Argentine President Cristina Fernandez proposed Tuesday a government takeover of nearly 30 billion US dollars in private pension funds, saying pensioners must be protected from the global financial crisis.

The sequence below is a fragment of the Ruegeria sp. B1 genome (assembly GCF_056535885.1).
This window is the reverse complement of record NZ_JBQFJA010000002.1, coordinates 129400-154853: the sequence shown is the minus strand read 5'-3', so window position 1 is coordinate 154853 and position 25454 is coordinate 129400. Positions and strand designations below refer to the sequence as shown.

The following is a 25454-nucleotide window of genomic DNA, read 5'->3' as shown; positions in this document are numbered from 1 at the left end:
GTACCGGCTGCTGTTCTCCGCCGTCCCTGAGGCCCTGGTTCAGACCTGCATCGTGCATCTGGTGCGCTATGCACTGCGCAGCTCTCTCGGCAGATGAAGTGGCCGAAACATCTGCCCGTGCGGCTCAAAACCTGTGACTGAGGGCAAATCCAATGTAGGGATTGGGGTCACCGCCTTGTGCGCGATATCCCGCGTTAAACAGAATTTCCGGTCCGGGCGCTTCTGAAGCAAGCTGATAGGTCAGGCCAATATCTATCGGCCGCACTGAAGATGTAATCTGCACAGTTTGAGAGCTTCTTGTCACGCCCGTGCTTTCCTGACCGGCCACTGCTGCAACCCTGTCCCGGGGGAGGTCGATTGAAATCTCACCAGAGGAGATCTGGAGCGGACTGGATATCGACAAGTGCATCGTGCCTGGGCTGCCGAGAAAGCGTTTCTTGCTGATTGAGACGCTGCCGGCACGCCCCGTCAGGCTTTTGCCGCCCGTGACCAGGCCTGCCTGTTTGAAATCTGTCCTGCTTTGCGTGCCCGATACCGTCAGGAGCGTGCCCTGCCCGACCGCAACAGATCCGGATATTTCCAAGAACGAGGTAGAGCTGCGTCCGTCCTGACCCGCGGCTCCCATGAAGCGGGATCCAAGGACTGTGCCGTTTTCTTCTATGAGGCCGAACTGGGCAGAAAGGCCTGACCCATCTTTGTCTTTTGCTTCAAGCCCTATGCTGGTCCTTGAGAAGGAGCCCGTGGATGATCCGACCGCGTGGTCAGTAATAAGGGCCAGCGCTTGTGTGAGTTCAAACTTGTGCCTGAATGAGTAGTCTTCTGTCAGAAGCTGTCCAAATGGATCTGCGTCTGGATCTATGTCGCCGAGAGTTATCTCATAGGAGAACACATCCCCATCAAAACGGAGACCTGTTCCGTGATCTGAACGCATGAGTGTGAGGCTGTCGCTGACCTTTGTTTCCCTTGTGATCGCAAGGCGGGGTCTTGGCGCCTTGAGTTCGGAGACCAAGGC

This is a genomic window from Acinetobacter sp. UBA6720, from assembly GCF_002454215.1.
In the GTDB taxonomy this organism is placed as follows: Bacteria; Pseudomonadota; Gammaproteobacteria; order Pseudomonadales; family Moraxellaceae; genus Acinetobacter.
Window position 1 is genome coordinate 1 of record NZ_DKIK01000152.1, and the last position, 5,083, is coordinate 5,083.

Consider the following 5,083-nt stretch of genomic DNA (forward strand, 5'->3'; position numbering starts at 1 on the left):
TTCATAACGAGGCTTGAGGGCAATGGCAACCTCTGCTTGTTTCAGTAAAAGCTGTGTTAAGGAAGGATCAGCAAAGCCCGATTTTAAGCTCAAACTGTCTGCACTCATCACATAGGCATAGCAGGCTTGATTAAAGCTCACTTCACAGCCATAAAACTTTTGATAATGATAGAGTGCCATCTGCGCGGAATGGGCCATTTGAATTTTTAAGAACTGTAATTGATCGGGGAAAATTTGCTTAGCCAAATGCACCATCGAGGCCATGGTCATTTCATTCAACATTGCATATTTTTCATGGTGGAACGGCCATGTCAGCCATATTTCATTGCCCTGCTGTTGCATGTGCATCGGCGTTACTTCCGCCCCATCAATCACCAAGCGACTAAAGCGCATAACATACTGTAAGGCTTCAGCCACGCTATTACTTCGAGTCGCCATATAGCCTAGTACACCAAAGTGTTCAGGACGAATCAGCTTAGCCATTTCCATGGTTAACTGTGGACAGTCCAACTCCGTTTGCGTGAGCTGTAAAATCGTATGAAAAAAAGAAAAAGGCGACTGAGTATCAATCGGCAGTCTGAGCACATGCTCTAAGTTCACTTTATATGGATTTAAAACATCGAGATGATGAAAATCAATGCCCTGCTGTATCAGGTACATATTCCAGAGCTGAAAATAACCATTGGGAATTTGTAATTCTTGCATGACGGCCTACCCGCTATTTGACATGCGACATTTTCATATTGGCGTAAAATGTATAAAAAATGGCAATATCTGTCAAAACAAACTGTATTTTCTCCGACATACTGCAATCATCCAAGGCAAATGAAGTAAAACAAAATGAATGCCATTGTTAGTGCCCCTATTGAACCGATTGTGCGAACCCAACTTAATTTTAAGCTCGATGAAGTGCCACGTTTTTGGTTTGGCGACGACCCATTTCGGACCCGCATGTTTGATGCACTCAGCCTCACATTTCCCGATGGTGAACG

However the decision triggered steep falls in Argentine stocks and bonds further threatening the country's financial situation. "While the US and other countries are stepping in to rescue their banks, Argentina must protect our pensioners" Mrs. Kirchner said on signing the nationalization bill that now goes to Argentina's Congress, where her ruling coalition has a majority. Amando Boudo, executive director of Argentina's national social security administration, said "the government's only motivation to carry out this measure was to rescue our future and current pensioners from uncertainty." He added that the government will invest 60% of its pension funds in bonds and 10% in stocks. He called the privately run system an "enormous error.'' Mrs. Kirchner's her political opponents called it a naked scramble for cash to prop up falling tax revenue, and financial analysts said the plan puts property rights at risk. The Buenos Aires' Merval index closed down 10.99% to 1,047 after dropping more than 13% percent in mid-day trading extending the month's loss to 35%. Benchmark Argentine bonds fell by an average of 7%, fuelling the country risk measured by JP Morgan's EMBI+ index to 1,604 basis points. The ten private companies that manage the funds were banned from trading on the Buenos Aires Stock Exchange for seven working days by federal Judge Claudio Bonadio, who said their dumping of bonds and stocks provoked the sharp drop in Merval Tuesday and amounts to "fraudulent mismanagement," according the official news agency Telam. Critics suspect the government is more concerned about replacing falling tax revenues than protecting pensioners. Economic analyst Rogelio Frigerio in Buenos Aires called it "a desperate measure to fill the coffers of the public sector." Political opposition leader Elisa Carrio accused the government of trying to "loot the funds of pensioners". The decision to nationalize the system ''generates a context that discourages investment in Argentina,'' the private pension fund association, Union de AFJP, said in a statement released just prior to the rally. The nationalization would provide the government with enough cash to pay off millions in debt and finance infrastructure projects starved for credit. The private accounts were created in 1994 under President Carlos Menem as part of a wave of privatizations. About one-fourth of Argentina's 40 million citizens use the private funds, contributing a total of 4.6 billion USD annually. The Kirchners administration needs funds to meet 12 billion USD in foreign debt payments that due next year, while government revenues are being squeezed by falling prices of soy, corn, wheat and beef and slower activity. But although Argentina's case can be considered atypical, pension funds are in trouble around the world. US investors have lost 8.3 trillion USD from pension funds, college savings plans and other investments since the DJI topped 14,000 on Oct. 9, 2007.